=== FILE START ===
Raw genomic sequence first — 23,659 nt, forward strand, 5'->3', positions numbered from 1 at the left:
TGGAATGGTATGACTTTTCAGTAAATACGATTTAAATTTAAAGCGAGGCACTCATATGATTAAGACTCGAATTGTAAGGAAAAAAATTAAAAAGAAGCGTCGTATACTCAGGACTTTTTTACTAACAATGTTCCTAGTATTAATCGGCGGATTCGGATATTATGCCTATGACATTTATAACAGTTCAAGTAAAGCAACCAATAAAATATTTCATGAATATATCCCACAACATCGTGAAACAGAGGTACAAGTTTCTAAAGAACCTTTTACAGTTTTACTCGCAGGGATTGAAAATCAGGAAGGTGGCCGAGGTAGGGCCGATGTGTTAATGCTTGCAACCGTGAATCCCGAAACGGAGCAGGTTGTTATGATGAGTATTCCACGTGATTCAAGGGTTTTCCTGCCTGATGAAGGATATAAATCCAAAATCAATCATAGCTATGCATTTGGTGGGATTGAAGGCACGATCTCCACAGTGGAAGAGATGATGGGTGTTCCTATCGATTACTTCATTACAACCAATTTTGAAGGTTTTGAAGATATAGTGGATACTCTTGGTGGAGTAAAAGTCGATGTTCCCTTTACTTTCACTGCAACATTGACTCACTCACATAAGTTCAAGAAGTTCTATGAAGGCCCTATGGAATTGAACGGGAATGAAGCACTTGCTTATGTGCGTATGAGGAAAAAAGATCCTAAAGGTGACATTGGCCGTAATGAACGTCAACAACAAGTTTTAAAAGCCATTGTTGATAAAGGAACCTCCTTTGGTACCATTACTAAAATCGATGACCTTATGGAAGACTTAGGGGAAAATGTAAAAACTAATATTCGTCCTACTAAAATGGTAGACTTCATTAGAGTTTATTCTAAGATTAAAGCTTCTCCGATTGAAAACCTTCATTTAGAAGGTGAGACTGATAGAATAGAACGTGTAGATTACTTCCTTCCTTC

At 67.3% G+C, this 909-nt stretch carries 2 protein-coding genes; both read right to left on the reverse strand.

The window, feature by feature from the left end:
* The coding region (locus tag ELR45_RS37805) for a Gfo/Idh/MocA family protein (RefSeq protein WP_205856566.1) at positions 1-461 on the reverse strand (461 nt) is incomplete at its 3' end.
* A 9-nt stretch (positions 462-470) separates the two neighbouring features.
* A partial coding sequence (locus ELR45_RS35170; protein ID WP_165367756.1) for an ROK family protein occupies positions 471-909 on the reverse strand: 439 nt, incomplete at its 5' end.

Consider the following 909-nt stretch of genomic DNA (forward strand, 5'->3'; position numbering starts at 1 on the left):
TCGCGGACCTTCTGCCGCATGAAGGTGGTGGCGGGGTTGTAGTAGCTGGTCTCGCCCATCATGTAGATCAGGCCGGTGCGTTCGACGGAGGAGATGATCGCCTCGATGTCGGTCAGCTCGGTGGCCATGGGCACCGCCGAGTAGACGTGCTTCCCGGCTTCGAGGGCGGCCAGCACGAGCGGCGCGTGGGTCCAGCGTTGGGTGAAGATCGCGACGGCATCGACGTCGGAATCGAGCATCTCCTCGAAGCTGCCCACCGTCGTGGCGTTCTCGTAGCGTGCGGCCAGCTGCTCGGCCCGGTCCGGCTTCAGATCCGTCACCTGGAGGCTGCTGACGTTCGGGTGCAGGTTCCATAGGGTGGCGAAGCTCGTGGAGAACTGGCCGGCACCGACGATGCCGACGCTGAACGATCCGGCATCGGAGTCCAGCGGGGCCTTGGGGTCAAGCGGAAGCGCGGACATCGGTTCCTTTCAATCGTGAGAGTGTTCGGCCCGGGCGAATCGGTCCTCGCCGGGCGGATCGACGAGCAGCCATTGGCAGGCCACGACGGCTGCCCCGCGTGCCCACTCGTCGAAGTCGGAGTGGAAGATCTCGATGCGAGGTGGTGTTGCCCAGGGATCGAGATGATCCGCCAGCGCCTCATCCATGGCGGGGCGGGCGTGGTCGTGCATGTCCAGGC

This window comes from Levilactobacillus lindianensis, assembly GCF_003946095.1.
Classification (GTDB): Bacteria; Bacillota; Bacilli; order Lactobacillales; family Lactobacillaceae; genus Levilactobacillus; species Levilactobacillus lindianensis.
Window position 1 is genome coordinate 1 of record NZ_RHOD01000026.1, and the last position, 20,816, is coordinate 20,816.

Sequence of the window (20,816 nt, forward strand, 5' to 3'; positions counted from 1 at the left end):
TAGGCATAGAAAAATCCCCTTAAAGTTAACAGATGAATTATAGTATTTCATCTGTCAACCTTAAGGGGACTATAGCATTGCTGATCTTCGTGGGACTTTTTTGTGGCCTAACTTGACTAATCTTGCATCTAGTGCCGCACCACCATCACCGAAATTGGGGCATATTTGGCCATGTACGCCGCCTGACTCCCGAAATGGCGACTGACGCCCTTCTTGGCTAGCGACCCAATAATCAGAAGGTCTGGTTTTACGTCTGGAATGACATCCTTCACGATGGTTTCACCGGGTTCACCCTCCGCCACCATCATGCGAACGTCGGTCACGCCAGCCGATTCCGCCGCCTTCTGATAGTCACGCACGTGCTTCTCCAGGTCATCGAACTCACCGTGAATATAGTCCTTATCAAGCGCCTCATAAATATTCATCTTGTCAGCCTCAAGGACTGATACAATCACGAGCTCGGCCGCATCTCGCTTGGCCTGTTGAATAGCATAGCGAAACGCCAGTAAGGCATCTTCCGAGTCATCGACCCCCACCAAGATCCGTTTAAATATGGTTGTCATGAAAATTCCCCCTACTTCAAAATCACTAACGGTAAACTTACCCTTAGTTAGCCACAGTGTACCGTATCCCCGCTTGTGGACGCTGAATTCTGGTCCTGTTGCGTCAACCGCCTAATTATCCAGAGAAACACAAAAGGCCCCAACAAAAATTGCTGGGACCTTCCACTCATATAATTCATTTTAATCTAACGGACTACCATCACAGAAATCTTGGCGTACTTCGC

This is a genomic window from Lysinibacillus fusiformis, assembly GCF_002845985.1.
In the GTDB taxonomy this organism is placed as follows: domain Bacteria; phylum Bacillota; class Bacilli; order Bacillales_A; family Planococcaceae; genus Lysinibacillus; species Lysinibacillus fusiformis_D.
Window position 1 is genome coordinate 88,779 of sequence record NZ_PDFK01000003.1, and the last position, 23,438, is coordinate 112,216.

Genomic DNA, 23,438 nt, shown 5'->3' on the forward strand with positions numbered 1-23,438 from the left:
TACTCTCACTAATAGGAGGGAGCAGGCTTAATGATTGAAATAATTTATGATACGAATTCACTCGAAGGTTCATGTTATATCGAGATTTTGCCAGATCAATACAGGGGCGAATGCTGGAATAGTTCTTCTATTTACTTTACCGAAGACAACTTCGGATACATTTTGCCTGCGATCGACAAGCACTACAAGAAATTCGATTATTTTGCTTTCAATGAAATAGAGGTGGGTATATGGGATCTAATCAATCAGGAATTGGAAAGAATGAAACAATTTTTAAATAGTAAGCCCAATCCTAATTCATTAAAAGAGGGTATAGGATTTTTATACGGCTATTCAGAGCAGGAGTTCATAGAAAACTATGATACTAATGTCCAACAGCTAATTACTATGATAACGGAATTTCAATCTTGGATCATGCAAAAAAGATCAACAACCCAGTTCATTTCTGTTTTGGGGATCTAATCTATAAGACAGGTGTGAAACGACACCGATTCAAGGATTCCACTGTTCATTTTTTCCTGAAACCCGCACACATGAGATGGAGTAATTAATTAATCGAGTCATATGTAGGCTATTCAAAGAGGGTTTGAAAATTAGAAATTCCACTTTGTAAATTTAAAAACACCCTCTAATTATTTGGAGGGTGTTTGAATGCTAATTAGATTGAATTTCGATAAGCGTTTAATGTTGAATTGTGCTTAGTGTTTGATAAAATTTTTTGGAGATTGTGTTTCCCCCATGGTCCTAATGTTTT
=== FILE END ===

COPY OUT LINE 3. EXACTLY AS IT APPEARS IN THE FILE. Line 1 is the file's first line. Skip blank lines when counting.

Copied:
At 67.3% G+C, this 909-nt stretch carries 2 protein-coding genes; both read right to left on the reverse strand.